Are you thinking of building a tree fort for your kids? Do you want it to be waterproof and bugproof, but not spend too much money? I made this tree fort using mostly materials I already had. The most money I spent was on the paint, but that is totally not necessary. I didn’t take too many pictures of the progress shots, because I never intended to write about this. This tree fort was one of my “special projects”, as Tony likes to call it. I was able to get out of the house, build something with my hands, and keep my mind off everything that’s going on in the world right now. But anyways, this is how to build a tree fort. I hope you can learn some tips from mine and apply them to make your own tree house!
Find a location
For a tree fort, you need at least one tree. Two or tree are good too, but I happened to find four medium trees that were kind of close together. These trees are just down a path from our house, so close enough to the house, and yet not too far away.
Build the frame
We had just finishing building our deck, so I planned to build the frame of the tree fort in a similar way. We were given some old pressure treated lumber from an old deck that was torn down. That was zero dollars spent on the lumber. If you’re thrifty, you can probably find some free lumber by looking on a buy sell and trade site.
I nailed some 2″ x 10″s to the four trees. And then added joists every 16″ or so. With a tree fort, it’s not going to be square, but I did the best I could.
Make the walls
Using what I had, I decided to use pressure treated 2″ x 4″s for the walls. I just cut them down using a skill saw, and nailed them to the trees. I went up about 30″ on all four sides.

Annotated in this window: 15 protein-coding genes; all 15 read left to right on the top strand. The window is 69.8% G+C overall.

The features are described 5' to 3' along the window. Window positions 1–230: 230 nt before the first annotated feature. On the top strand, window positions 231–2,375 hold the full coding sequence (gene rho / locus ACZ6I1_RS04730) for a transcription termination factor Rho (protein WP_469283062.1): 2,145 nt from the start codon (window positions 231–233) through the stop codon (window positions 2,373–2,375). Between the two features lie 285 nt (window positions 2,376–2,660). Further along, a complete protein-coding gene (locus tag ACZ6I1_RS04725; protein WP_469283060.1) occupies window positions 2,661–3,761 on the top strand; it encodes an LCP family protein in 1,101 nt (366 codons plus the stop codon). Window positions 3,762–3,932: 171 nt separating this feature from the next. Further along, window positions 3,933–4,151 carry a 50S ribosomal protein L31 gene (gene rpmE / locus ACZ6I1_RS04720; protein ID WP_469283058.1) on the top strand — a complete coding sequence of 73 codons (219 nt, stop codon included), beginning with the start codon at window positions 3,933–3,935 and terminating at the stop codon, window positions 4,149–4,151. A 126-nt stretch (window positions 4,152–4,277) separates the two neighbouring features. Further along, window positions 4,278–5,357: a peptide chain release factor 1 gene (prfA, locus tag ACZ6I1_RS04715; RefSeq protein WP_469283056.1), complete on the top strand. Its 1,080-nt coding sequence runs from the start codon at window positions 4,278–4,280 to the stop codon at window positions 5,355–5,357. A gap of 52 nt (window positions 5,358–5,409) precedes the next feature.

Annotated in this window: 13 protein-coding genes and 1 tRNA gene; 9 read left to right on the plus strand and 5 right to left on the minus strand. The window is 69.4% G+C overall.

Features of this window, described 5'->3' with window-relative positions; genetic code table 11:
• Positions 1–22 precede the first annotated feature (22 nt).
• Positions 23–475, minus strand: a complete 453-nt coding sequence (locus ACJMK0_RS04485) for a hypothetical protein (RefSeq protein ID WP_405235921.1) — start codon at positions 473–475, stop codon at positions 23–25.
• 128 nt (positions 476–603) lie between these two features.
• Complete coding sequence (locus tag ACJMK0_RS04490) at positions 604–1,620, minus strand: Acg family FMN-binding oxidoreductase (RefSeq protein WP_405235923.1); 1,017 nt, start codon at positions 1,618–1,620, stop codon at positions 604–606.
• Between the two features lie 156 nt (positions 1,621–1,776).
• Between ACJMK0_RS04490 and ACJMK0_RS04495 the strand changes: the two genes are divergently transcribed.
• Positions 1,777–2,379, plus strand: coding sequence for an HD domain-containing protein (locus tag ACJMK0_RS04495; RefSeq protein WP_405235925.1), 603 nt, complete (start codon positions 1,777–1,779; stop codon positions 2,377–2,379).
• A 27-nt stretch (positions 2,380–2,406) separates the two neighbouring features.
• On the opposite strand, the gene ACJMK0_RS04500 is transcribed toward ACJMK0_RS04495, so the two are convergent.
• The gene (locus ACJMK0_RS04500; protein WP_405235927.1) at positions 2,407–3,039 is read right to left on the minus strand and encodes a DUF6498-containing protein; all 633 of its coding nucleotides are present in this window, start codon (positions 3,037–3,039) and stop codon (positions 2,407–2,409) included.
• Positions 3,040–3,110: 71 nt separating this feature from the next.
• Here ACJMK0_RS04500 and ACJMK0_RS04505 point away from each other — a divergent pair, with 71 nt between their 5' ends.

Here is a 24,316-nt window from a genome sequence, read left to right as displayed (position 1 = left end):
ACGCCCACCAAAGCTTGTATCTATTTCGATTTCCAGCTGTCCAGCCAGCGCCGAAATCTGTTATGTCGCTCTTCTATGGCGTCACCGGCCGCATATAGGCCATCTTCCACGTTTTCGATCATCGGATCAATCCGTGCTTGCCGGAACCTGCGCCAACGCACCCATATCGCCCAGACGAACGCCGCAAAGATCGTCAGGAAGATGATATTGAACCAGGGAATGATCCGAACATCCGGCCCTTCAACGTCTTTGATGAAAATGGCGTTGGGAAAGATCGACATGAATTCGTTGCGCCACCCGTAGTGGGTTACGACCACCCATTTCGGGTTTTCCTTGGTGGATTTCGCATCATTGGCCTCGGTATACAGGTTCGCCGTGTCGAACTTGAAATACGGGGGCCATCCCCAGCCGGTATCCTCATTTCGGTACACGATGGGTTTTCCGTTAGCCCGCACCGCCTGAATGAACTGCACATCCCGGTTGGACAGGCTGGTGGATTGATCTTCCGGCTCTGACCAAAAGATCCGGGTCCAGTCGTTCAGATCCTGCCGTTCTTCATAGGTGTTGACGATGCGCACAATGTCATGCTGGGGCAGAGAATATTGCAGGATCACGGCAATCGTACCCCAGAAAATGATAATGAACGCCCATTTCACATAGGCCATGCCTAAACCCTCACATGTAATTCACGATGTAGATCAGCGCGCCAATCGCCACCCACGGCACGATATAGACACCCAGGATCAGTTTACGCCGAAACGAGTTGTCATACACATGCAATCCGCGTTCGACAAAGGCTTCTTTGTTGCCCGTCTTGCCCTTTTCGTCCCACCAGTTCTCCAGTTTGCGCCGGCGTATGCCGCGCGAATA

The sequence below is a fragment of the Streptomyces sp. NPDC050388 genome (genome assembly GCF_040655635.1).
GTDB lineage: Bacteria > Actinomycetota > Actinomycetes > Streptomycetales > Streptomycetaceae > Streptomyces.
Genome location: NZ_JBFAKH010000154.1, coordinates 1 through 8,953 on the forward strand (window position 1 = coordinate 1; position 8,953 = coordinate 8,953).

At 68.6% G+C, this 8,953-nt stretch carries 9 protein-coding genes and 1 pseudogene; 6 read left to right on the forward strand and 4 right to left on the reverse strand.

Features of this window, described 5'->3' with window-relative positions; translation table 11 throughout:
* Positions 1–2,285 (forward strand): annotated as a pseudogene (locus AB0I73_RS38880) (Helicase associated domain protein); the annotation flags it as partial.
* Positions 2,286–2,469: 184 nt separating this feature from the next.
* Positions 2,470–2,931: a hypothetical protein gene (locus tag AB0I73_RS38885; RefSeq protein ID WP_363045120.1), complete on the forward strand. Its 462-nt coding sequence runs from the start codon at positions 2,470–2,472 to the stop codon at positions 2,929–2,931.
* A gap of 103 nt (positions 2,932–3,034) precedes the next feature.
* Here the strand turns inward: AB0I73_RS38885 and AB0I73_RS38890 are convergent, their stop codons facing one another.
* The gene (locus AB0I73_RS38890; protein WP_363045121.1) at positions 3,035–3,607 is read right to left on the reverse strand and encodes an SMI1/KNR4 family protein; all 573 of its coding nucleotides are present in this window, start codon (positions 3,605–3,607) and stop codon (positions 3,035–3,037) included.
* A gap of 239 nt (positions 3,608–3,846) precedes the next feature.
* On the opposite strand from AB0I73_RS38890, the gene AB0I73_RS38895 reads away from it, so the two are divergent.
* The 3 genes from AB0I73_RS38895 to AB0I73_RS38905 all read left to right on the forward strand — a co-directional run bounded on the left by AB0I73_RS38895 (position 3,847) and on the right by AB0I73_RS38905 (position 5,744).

Frame the roof
I framed the roof in a similar way as the floor. Except I nailed the boards on the outside of the trees so there would be an overhang on each side. I did a slope on the roof so water would run off the back of the tree fort.
Pressure wash it
I love pressure washing. This was old used lumber that was dirty and stinky, but after I washed it it looked so much cleaner and brighter.
Build the stairs or ladder
At first I thought a rope ladder would be a good idea, but that didn’t work very well. So then I just built a regular ladder, as you’ve seen in the pictures up till now. It wouldn’t be one of my special projects if I didn’t redo a few things a few times. Finally I landed on a less steep, sturdy set of stairs, and I’m much happier with these.
Finish the roof
We have some old barn roof trusses on our property, and they had some tin on them. I took off that tin and scrapped it together to make a fairly waterproof roof. In hindsight I built this tree fort a little too high, and I’m pretty fortunate I never fell off the ladder.
Screen it in
I had an old dining tent that we never used, and I cut it up and used my air stapler to attach it to the three open sides of the tree fort. Also you can see here the first attempt at the door, which I also ended up redoing.
Bugproof with sprayfoam
I bought two cans of spray foam and filled all the cracks in the floor, ceiling and walls to make sure not many bugs would get inside. Once it was dry, I cut off the excess foam with a knife.
This last part it totally unnecessary, but I love how paint can really change something. Plus, I’m a little vain and wanted the tree fort to match our play structure. I used a solid stain so it only took one coat.
Then I just hung some cheap plastic shower curtains on the ceiling to hide the ugly tin, added some Christmas lights for a little ambiance, and started adding a bit of furniture. It still has a little ways to go to make it super comfy, but I would say this tree fort is not too bad with using mostly what I could find around our property. And that is how to build a tree fort! What projects have you been working on this summer?